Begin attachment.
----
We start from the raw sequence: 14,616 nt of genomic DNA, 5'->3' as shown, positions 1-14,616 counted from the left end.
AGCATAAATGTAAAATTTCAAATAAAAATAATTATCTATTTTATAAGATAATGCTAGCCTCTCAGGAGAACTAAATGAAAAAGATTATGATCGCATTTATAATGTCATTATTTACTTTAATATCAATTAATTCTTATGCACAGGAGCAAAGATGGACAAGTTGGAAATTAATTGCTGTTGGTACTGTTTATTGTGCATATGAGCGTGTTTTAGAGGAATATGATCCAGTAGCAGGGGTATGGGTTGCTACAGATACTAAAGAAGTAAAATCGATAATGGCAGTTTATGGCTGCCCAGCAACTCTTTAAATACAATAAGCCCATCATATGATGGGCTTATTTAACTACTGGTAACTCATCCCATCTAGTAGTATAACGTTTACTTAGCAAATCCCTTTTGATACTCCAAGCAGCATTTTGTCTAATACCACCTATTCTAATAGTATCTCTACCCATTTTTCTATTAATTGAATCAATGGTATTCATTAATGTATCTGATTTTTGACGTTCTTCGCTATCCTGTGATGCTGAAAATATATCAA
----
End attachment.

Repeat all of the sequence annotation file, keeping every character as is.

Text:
We start from the raw sequence: 14,616 nt of genomic DNA, 5'->3' as shown, positions 1-14,616 counted from the left end.
AGCATAAATGTAAAATTTCAAATAAAAATAATTATCTATTTTATAAGATAATGCTAGCCTCTCAGGAGAACTAAATGAAAAAGATTATGATCGCATTTATAATGTCATTATTTACTTTAATATCAATTAATTCTTATGCACAGGAGCAAAGATGGACAAGTTGGAAATTAATTGCTGTTGGTACTGTTTATTGTGCATATGAGCGTGTTTTAGAGGAATATGATCCAGTAGCAGGGGTATGGGTTGCTACAGATACTAAAGAAGTAAAATCGATAATGGCAGTTTATGGCTGCCCAGCAACTCTTTAAATACAATAAGCCCATCATATGATGGGCTTATTTAACTACTGGTAACTCATCCCATCTAGTAGTATAACGTTTACTTAGCAAATCCCTTTTGATACTCCAAGCAGCATTTTGTCTAATACCACCTATTCTAATAGTATCTCTACCCATTTTTCTATTAATTGAATCAATGGTATTCATTAATGTATCTGATTTTTGACGTTCTTCGCTATCCTGTGATGCTGAAAATATATCAA